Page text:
Tag Archives: cooking

Balsamic Portabella and Red Pepper Wrap


This portabella and red pepper wrap is inspired by a wrap that I got at a nearby bar & grill.  The only difference is that they use roasted red peppers, plain goat cheese, and garlic mayo.  My version doesn’t taste exactly like theirs, I’m assuming due to the garlic mayo, but I decided I could do without it.  I’ve made this several times now and it makes for a great lunch at work.

You want to start with a large portabella cap and a small red bell pepper.  In my case, this is the opposite, because it’s what I had to work with.  And make it work I did.

The other star of the show is Trader Joe’s goat cheese with kalamata olives.  Has anyone else tried this yet?  It’s delicious in all of its salty and creamy goodness.

Balsamic Portabella and Red Pepper Wrap

  • balsamic vinegar
  • goat cheese
  • 1 large portabella mushroom cap, cut into strips
  • 1 small red bell pepper, cut into strips
  • 1-2 cloves of garlic, minced
  • spinach
  • 1 large wrap

1.  Pour about 3 Tablespoons of balsamic vinegar in a nonstick pan.  Add the bell pepper and cook for about 5 minutes over medium heat.  I like to cook the bell pepper first because they take longer to cook than the mushrooms.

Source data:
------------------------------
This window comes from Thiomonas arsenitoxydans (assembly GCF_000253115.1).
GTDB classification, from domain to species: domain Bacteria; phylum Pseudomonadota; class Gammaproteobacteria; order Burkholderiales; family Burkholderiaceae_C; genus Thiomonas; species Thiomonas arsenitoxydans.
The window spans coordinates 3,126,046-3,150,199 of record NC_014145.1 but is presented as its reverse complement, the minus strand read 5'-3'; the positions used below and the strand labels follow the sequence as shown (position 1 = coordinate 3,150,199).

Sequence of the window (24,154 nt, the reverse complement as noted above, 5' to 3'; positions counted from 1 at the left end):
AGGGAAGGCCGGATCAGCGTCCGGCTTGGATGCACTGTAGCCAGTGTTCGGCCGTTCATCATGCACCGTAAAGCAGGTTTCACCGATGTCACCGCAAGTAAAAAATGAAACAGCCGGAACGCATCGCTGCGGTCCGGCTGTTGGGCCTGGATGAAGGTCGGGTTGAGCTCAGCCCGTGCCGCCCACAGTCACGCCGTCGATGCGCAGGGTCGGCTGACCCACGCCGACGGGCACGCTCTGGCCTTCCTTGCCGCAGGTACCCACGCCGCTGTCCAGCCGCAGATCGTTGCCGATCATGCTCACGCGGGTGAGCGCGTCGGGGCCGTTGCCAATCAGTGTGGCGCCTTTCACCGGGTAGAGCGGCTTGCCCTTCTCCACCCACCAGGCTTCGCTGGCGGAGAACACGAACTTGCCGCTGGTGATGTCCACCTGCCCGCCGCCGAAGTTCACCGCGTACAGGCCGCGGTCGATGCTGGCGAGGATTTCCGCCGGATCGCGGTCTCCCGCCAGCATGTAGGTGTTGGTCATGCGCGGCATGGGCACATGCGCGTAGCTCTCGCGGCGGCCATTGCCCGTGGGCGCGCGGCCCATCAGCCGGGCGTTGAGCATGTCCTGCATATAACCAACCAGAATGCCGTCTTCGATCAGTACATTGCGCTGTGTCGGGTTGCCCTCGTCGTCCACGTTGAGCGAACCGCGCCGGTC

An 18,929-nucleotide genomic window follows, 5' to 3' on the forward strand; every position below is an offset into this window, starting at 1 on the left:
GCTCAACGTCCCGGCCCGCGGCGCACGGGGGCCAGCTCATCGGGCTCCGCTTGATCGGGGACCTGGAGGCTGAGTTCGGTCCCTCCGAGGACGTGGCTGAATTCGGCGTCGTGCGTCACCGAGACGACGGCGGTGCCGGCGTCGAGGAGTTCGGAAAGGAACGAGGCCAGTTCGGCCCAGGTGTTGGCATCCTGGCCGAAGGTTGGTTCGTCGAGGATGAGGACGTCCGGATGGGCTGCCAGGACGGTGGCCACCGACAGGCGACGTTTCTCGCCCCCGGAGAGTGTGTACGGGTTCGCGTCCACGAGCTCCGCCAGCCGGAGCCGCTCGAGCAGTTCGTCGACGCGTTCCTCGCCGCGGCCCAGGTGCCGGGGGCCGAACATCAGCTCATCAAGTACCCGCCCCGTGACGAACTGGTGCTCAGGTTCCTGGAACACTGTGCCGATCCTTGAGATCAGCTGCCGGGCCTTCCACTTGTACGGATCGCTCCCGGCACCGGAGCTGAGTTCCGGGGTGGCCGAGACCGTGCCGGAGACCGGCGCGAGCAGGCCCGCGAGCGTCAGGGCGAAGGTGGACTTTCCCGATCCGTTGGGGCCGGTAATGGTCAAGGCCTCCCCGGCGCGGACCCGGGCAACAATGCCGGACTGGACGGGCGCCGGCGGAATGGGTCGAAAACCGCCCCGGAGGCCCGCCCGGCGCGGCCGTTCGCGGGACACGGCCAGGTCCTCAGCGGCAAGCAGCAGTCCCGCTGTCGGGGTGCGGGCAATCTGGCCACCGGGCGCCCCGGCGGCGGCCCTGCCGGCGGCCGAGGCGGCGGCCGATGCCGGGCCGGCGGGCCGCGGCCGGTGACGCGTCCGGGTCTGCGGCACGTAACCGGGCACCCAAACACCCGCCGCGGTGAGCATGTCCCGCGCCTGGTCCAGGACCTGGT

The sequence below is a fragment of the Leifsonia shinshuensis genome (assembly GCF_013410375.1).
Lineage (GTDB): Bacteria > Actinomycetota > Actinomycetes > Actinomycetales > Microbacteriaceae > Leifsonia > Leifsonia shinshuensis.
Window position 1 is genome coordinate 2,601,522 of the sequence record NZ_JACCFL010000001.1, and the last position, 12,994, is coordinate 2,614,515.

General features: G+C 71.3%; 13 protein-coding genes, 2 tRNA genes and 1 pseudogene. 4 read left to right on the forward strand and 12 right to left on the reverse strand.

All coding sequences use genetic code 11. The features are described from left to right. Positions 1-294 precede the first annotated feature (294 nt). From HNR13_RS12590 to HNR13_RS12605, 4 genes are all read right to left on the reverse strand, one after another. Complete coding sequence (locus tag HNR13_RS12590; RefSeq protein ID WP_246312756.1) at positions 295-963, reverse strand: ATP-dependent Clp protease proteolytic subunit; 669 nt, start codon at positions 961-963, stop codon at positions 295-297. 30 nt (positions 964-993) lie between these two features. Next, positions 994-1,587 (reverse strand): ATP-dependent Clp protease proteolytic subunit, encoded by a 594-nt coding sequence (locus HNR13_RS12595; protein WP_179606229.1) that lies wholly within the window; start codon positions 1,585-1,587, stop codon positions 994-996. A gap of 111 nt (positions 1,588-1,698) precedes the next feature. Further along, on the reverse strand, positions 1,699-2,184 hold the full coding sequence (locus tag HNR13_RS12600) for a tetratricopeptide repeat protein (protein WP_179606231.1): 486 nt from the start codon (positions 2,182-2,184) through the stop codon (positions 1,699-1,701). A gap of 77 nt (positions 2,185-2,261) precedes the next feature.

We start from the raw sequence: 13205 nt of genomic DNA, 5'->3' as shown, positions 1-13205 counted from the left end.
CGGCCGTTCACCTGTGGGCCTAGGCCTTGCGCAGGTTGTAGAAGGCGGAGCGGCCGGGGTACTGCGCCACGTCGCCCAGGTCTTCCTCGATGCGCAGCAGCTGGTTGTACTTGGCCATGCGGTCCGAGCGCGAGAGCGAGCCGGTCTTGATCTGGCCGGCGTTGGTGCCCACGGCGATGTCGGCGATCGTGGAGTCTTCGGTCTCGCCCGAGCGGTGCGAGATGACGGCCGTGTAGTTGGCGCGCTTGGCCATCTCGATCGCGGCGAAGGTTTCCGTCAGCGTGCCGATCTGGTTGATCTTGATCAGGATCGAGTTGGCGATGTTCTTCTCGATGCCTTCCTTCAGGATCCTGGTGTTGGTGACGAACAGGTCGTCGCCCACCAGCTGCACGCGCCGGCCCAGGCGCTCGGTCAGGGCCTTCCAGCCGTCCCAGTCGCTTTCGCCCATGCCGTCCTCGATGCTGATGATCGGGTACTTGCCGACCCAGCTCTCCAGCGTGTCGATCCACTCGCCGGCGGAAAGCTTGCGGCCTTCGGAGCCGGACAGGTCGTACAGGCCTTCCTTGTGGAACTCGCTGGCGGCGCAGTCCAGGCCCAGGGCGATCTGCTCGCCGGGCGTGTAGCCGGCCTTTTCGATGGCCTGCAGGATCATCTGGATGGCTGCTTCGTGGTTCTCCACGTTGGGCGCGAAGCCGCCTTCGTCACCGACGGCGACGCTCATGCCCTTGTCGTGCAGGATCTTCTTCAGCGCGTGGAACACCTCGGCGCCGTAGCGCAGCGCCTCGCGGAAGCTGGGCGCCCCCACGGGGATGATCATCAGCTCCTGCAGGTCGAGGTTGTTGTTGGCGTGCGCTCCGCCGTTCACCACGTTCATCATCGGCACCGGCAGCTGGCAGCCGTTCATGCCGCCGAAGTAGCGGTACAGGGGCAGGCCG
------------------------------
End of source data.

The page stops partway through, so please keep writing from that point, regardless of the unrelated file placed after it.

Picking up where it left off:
2.  Add the mushrooms, garlic, and about 3 Tablespoons more of balsamic vinegar.  Cook for about 10 minutes more, or until the vinegar has cooked out of the pan.

3.  Spread as much goat cheese as you like on the wrap, add a handful of spinach, the mushrooms and peppers, and then wrap it up.  The key to wrapping without it falling apart is to use the extra large wraps!

Happy Noms!


Weekdays Made Easy


The freezer is a wonderful invention.  It makes my weekdays a whole lot easier.  I rarely have time to “assemble” my lunch before work, and I would rather not go out to eat because it takes up too much time, money, and calories.  I make it easy on myself by taking one day on the weekend or a weeknight to prepare most of my meals for the work-week.

I did some major cooking and baking on MLK Day since I had the day off from work!  I decided to make winter veggie burritos and used Jenna’s method for slow cooker black beans.